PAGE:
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Mac OS X Lion Includes Many Small but Significant Changes

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The OS X Lion developer preview was released about two weeks ago, and while the marquee features such as Launchpad and Mission Control are getting most of the Mac (s aapl) blogosphere’s attention, there are some smaller changes in Lion that I think are worth pointing out.

Resize Windows From Anywhere

In Lion, you can resize windows from any border, just like in Windows(s msft). This is a pretty radical change for Mac OS. Some even said it couldn’t be done because of how thin OS X window borders are. The traditional resize handle at the bottom right corner is gone, too, probably due to the addition of iOS-style scrollbars that fade in on mouse-over.

Local Snapshots in Time Machine

Time Machine in Lion is able to take hourly local snapshots, meaning you can back up to your own hard drive rather than having to plug in an external one. I’ve always hated having to connect my MacBook to my external HDD to back up, so it’ll be nice to be able to go a couple of days without having to.

Migration Assistant Supports PCs

The Migration Assistant in Lion is able to transfer over files from a PC that’s on the same network, which should make it much easier for new Mac converts to acclimatize. I tried this out with a Windows 7 laptop, and Migration Assistant didn’t seem to recognize it, so I’m not sure if the software’s still only partial or if Apple will be releasing a companion Windows program to handle the other side of the transfer. When I tried it with a Mac, it said I needed to update the version of Migration Assistant on that Mac.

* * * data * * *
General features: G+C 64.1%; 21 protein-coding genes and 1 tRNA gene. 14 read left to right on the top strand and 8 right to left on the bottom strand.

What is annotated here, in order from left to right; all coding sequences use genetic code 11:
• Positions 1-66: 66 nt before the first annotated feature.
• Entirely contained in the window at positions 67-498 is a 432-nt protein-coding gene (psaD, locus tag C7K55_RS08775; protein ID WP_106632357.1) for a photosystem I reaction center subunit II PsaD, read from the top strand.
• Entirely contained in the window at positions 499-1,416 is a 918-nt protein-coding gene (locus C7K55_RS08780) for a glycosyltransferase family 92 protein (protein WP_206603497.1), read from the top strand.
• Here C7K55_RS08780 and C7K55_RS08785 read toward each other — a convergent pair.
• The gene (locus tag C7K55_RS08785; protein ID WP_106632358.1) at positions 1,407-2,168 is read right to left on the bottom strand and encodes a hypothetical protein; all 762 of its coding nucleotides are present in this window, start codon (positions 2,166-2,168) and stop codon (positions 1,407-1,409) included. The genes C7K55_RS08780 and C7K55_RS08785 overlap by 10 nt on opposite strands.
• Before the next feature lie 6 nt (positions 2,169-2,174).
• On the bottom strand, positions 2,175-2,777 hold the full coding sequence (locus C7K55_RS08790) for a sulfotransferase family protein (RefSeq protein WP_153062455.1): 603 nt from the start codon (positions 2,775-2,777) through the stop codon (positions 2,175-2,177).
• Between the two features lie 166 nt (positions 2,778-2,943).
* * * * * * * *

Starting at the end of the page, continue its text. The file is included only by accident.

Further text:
Finder View Settings No Longer Global

In the Snow Leopard Finder, when you change the view style from, say, icon view to list view, that change is applied to all folders unless otherwise specified in the view options. In Lion, when you apply a view style, it’s only applied to that folder, which will always open in that view style. If you uncheck this setting in the view options, that folder will always open in icon view instead.

Spotlight’s Bigger and has Previews

Spotlight’s search field is significantly bigger in Lion, as are the search results themselves. When you mouse over a text document or an email, a preview pane slides out so you can read it, which is pretty useful and blows the pants off of Windows Desktop Search.

Easy Access to Accented Letters

You can access accented letters easily in Lion by simply holding down the key for the letter you want to accent – just like in iOS. This change means a lot fewer trips to the Special Characters palette (which, by the way, is also different in Lion).

Even Smaller Changes

There are some changes in Lion that merit a brief mention:

  • When you download an application from the Mac App Store, the icon flies into Launchpad rather than the Dock.
  • Dock badges look exactly like they do on iOS.
  • When you’re moving more than one file in the finder, a red number appears showing how many items you’re moving.
  • When you highlight a word and use the Look Up in Dictionary command, a pop-up appears with the definition rather than launching the Dictionary app.

There’s surely more secrets lying in Lion, just waiting to be found, so stay tuned.